Moroccan vendor praised by anti-immigrant party

A Moroccan engineering student graduated this week in Turin, funding his education by selling tissues and lighters on the streets. His efforts have been praised by the usually anti-immigrant Northern League party, which has called for the town hall to give him an award.

Moroccan vendor praised by anti-immigrant party
A vendor in Italy. Photo: Dave Collier/Flickr

“Mine is a story similar to many others,” 26-year-old Rachid Khadiri Abdelmoula told La Repubblica. He arrived in Turin in 1998, after crossing the Strait of Gibraltar and travelling overland to Italy.

“I wanted to follow the example of my brothers who helped the family from here,” he told the newspaper, joining them in the north-western Italian city. Abdelmoula’s brothers insisted he continued studying, a task he juggled while working – like many immigrants across the country – as a street vendor.

After fifteen years in Italy, Abdelmoula graduated this week from the Polytechnic University of Turin.

Praise for his achievement has come from an unlikely corner, as Turin’s Northern League leader Fabrizio Ricca hailed Abdelmoula’s graduation as a symbol of “integration”.

“Rachid is an example of good will, of commitment,” Ricca said, quoted in La Repubblica. The Northern League politician also asked city mayor Piero Fassino to award Abdelmoula the city’s civil seal, the newspaper reported.

In praising the graduate, Ricca defended the Northern League for its stance on immigration. “The league is not against immigration, but it is in favour of immigration that allows an honest and keen person to find their space…it is against indiscriminate immigration, through which the bad behaviour of some ends up looking like the traits of many,” he said.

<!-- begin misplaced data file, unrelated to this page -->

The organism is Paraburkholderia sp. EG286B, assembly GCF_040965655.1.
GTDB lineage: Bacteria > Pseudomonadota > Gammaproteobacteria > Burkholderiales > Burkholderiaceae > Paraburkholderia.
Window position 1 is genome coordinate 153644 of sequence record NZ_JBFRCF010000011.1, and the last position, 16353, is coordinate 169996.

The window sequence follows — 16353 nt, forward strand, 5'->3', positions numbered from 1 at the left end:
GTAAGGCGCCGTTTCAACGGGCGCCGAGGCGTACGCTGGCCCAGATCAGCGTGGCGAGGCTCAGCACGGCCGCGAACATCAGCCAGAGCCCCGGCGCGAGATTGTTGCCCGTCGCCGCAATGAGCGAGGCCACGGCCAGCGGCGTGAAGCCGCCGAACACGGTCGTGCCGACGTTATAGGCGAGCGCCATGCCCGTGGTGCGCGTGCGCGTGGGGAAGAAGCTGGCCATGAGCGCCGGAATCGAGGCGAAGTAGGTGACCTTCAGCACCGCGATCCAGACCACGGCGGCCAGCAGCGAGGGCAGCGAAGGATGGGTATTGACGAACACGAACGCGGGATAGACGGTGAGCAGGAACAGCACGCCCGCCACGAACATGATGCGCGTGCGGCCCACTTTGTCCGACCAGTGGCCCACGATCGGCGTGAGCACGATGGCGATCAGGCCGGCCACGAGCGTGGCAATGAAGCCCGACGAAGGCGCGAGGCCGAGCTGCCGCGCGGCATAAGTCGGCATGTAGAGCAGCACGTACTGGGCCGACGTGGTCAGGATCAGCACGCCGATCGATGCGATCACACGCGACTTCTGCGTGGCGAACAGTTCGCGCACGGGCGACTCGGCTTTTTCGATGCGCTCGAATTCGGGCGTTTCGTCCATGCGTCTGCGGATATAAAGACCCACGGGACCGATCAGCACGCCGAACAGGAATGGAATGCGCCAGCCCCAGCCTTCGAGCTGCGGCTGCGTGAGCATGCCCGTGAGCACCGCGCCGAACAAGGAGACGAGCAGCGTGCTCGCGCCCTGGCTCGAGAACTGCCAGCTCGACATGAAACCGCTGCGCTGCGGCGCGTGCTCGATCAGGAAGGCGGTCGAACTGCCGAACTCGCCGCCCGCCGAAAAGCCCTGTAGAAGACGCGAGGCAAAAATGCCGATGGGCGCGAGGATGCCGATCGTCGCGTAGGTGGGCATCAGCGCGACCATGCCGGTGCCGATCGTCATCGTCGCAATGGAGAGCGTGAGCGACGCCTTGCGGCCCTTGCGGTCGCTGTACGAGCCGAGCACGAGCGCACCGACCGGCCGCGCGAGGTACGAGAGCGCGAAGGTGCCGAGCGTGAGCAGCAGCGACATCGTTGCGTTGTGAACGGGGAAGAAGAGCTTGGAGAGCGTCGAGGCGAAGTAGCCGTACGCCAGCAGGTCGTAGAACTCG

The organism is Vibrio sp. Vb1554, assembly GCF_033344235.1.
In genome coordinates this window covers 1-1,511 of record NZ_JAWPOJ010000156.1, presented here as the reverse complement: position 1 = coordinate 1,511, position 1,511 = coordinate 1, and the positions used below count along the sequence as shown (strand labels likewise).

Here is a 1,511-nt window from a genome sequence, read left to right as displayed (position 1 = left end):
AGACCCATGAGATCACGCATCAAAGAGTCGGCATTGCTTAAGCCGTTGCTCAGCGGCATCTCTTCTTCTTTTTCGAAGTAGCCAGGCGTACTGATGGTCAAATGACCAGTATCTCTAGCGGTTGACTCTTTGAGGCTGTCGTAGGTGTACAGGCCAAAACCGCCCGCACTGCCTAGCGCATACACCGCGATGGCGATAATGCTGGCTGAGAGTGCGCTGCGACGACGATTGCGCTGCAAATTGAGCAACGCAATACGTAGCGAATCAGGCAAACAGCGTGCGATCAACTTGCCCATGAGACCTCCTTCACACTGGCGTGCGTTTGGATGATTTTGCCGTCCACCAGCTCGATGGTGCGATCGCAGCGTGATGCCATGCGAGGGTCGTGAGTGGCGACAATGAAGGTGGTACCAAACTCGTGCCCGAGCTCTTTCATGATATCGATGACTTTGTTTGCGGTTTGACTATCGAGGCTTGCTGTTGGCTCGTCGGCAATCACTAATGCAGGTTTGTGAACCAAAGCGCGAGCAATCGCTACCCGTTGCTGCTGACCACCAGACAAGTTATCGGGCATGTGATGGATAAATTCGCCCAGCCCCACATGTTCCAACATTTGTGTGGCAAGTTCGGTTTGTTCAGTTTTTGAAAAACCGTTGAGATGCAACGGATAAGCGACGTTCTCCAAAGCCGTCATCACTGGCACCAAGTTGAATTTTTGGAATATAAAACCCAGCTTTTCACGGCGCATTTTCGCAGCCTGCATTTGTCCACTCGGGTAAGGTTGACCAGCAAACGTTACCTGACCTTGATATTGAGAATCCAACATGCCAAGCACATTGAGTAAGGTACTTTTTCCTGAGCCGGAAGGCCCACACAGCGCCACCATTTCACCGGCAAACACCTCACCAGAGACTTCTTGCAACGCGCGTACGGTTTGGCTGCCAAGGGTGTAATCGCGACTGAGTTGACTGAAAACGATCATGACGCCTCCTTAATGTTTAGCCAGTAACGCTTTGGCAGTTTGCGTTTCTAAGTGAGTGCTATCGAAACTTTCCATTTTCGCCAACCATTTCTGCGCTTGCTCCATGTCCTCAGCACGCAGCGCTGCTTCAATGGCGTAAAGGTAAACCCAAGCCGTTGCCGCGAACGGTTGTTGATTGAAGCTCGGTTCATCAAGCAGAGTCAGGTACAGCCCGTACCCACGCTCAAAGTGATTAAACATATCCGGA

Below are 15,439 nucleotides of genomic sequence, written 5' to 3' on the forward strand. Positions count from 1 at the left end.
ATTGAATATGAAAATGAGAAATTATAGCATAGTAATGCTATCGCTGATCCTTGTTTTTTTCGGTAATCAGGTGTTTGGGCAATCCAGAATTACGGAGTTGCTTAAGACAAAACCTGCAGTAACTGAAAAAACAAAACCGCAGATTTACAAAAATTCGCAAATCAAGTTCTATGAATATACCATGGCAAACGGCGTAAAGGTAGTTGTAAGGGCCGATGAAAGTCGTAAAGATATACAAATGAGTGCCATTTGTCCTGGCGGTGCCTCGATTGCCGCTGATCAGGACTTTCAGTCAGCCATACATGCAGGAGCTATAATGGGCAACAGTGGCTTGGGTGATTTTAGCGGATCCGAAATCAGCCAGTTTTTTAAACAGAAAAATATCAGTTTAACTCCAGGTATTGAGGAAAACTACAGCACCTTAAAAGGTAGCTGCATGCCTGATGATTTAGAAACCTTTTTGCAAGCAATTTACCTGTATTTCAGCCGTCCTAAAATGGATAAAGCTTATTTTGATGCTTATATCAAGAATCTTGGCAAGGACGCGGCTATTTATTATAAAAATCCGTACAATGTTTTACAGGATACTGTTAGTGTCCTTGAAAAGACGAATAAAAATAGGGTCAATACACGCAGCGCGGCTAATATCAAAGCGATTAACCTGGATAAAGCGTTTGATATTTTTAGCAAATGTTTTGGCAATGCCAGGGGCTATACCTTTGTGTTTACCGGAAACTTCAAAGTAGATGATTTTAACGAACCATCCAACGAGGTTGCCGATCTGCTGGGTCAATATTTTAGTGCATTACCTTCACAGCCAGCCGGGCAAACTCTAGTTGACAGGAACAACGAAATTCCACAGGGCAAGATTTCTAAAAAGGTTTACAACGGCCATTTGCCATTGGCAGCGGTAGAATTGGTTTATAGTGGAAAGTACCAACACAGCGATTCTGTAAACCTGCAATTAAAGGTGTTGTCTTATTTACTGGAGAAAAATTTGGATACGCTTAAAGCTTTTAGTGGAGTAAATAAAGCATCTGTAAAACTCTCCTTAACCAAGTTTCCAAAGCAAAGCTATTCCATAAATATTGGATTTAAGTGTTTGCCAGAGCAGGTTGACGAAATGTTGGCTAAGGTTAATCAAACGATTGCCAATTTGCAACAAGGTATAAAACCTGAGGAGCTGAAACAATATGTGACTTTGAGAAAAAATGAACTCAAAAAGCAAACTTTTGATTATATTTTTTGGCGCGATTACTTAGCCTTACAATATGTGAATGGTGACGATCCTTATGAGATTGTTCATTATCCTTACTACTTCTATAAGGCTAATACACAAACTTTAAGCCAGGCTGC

The right wing party has long had a negative approach to immigration. In July the Northern League slammed the Vatican for its “religious preaching”, after Pope Francis called for greater tolerance of immigrants.

The same month Northern League MP Roberto Calderoli sparked outrage when he described Congolese-born Cecile Kyenge, Italy’s first black minister, as an “orangutan”. Despite calls for his resignation from across the political spectrum, Calderoli is still in politics.

In August Matteo Salvini, a Northern League MEP, said Kyenge should go and work in Egypt after she suggested the country’s political crisis would prompt a wave of immigration to Italy. 

However, Ricca’s comments in Piedmont – the ‘best’ region for immigrant integration in Italy – suggest a more tolerant approach.

In Turin, Abdelmoula has already earned one degree since arriving from Morocco and is now set to continue juggling work and study. “My dream is to find a part time job in an engineering studio and in the meantime continue studying at university for a specialized degree,” he told La Repubblica.

“But at the moment, I will continue to ‘be the Moroccan’, selling my merchandise on the street.” 

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How the EU aims to reform border-free Schengen area

European countries agreed on Thursday to push towards a long-stalled reform of the bloc's migration system, urging tighter control of external borders and better burden-sharing when it comes to asylum-seekers.

How the EU aims to reform border-free Schengen area
European interior ministers met in the northern French city of tourcoing, where president Emmanuel Macron gave a speech. Photo: Yoat Valat/AFP

The EU home affairs commissioner Ylva Johansson, speaking after a meeting of European interior ministers, said she welcomed what she saw as new momentum on the issue.